Cluedo: This unregulated bonanza of death explicitly promotes vigilante justice and extra-judicial investigation to a dangerous extent. Up to 6 “players”, or should we call them “outlaws”, investigate the murder of a dear friend. Do they call the police? No. Do they telegram the police? No. Do they send out some kind of messenger with an oil lantern in search for the police? No again. Just to prevent my conscience from being eternally stained I introduce an extra unofficial character to the game called Inspector Indigo. He wears a purple trench coat, loves to knit and most importantly of all is a trained and authorised agent of the law. Please visit my Etsy shop for the Inspector’s figurine. Bulk purchases will be discounted.
Jenga: Construction codes and building industry regulations are critical to the safety and wellbeing of all. Why then is Jenga allowing the unauthorised renovation and subsequent demolition of a brutalist (and most likely heritage listed) high rise building? I don’t recall the proper permits being granted by the Jenga tower’s local council (Presumably the City of the Dining Room Table, which after amalgamation merged with the City of the Lounge Room Coffee Table). And I certainly don’t recall them seeking a materials exemption with the Department of Planning, considering that the double thick wooden planks they’re using could spell another cladding crisis. Shame on Jenga and shame on Hasbro for encouraging such dangerous behaviour!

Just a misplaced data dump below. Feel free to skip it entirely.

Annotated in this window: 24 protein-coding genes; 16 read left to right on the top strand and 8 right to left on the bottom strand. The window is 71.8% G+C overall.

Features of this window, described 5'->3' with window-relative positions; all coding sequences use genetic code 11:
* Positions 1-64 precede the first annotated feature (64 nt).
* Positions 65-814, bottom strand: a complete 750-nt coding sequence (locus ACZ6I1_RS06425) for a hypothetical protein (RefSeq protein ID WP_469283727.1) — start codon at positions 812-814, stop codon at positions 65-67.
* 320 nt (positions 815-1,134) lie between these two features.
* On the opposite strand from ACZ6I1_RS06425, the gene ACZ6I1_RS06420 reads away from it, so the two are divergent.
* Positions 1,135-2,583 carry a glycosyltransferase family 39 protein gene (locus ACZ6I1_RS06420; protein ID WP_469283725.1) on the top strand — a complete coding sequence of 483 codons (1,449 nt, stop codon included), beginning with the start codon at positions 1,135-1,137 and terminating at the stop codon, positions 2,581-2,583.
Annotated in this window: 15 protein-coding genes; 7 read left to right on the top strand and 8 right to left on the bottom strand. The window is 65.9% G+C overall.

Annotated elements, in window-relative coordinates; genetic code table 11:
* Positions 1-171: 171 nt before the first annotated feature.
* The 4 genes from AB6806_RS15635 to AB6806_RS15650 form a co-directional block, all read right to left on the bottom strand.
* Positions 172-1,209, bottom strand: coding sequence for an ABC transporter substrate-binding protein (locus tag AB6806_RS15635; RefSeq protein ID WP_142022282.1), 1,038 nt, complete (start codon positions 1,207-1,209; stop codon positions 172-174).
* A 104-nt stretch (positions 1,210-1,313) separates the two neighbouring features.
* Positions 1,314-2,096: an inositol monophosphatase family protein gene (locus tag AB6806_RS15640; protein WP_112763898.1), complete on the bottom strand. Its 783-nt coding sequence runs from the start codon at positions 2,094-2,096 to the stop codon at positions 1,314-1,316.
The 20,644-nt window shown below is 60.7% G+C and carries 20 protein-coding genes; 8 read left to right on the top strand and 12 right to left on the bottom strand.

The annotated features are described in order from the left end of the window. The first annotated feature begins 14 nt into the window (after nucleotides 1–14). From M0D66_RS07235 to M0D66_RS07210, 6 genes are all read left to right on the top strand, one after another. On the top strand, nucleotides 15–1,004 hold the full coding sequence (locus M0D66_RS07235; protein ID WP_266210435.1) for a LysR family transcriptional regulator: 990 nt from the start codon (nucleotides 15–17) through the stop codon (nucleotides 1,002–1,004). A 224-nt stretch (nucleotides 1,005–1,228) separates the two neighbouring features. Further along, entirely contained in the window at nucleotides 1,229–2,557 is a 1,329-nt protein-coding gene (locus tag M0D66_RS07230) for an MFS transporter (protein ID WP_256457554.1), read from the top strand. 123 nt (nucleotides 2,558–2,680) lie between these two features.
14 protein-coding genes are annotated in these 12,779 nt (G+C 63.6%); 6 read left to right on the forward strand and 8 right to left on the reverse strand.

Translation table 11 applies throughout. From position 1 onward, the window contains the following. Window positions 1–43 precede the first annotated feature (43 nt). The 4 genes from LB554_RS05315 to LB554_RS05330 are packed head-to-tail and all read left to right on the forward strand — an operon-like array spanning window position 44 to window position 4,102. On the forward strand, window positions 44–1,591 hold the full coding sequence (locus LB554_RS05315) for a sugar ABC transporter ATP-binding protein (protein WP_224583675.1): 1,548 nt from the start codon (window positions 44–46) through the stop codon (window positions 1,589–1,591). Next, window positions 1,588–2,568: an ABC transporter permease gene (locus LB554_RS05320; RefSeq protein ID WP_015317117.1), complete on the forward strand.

Monopoly: This game is perfect. It represents the majesty of free market capitalism in its purest form. The rule book is the ever present invisible hand and the two dice (found in the game box) which exactly replicate the unquestionable fairness of unregulated markets. And like all good public transportation systems, taking the train can potentially bankrupt you (depending on how concentrated its ownership is). What this adds up to is a highly educational experience which teaches humans aged 8 and up what truly unregulated bliss feels like.